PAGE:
Earlier this week, The Washington Post’s Lally Weymouth interviewed King Abdallah of Jordan. Here’s how King Abdallah responded to Weymouth’s question, “Do you and other leaders in this area believe you cannot rely on the U.S.?”
“I think everybody is wary of dealing with the West….Looking at how quickly people turned their backs on [Egyptian President Husni] Mubarak, I would say that most people are going to try and go their own way. I think there is going to be less coordination with the West and therefore a chance of more misunderstandings.”
This is devastating. I’m not shocked that the king thinks that way but I am shocked that he says so openly. In other words he isn’t afraid of Obama’s being angry and thinks he has nothing to lose because things aren’t going to be better. That’s how far the situation has deteriorated.
Imagine that instead of going to Jordan (which is also an Arab country in addition to being a pro-American, moderate one) for advice on building the opposition leadership in neighboring Syria, the Obama Administration went to the non-Arab, Islamist Turkish regime!
Jordan is now turning to Saudi Arabia, another country that is no longer relying on Obama, to be its protector and source for financial aid.
Jordan has been the most long-term, consistent ally of the United States in the Arab world, continuously for more than 40 years. Yet the king cannot trust those in the White House any more. They dumped Mubarak, they might dump him.
Therefore, no one will stick his neck out on behalf of U.S. interests or requests. Moreover, they are going their own way. While Washington extolls Islamist forces or things that benefit them in Egypt, Lebanon, Libya, Tunisia, and Turkey, they don’t seem to care at all about Israel, Jordan, or Saudi Arabia, the scattered survivors of recent developments and Obama’s pro-Islamist policies.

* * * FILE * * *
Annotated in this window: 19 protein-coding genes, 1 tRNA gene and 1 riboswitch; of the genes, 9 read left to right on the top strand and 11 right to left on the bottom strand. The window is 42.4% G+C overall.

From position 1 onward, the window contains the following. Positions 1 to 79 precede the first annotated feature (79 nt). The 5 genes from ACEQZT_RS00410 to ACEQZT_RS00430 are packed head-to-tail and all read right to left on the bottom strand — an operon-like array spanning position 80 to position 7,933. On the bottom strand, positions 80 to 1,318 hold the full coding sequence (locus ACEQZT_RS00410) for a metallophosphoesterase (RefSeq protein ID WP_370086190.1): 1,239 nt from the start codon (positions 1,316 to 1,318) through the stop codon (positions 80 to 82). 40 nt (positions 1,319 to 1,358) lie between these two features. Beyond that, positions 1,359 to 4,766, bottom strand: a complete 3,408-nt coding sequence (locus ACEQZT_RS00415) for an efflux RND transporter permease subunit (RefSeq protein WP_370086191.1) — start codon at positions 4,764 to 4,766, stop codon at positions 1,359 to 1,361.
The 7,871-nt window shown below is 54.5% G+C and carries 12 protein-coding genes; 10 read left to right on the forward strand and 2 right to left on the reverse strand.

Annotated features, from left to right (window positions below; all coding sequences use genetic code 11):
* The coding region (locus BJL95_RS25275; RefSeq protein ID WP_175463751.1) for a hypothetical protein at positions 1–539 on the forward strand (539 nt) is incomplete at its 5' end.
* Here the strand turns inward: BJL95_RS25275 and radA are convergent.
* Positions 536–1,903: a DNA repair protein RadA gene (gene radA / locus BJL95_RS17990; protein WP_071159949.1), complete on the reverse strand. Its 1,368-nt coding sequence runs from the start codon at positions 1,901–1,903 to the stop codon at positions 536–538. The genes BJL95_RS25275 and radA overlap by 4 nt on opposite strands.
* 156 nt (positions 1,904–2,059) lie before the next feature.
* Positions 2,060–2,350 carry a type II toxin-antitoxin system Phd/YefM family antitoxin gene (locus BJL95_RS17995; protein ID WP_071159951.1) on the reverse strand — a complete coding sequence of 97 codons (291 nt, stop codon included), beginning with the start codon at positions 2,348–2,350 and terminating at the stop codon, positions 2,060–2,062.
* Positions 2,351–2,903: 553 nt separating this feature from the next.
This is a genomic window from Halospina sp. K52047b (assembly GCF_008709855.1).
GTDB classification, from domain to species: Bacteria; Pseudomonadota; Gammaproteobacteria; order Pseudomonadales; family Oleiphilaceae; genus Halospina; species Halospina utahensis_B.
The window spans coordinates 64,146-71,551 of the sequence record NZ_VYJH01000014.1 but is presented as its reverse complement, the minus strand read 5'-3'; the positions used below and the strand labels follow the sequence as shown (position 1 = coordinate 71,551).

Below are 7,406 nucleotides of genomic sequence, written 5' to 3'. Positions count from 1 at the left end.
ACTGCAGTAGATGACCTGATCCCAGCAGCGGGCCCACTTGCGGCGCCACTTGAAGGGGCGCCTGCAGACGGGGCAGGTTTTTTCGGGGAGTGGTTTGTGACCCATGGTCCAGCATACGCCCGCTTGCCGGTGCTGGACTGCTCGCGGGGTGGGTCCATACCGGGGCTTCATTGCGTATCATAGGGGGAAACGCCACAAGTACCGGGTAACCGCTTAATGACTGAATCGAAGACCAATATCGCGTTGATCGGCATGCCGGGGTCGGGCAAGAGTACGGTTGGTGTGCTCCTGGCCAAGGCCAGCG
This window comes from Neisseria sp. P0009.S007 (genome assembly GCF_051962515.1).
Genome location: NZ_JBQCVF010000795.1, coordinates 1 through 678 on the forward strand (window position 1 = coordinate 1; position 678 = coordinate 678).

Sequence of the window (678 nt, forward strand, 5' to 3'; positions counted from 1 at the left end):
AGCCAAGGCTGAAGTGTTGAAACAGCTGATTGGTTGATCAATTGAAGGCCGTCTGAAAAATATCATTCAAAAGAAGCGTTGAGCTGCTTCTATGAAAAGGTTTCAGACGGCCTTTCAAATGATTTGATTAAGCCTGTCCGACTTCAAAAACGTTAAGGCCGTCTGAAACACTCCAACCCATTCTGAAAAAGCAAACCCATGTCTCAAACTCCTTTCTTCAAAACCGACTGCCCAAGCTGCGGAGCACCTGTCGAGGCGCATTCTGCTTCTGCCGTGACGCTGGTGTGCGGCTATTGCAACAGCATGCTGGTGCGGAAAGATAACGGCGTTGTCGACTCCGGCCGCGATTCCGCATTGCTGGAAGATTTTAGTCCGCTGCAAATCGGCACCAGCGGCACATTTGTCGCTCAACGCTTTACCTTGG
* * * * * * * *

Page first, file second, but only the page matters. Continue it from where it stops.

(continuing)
Iraq’s disinterest in having a continued U.S. troop presence arises from several issues but Baghdad’s determination to go its own way is also connected to this situation. And in Afghanistan, the government knows that it cannot depend on a U.S. government that is not only withdrawing but has subverted the Kabul regime, proven powerless in dealing with Pakistan, and openly talks of political negotiations with the Taliban and even al-Qaida-linked terrorist groups (the Haqqani Network).
The U.S. policy formulated around 1955–allying with moderate Arab monarchies and nationalist regimes–as well as that originating in the 1970s–adding Israel to that list–has been undone by the Obama Administration. When the king of Jordan openly complains you know that U.S. credibility among pro-Western Arabs is pretty close to zero.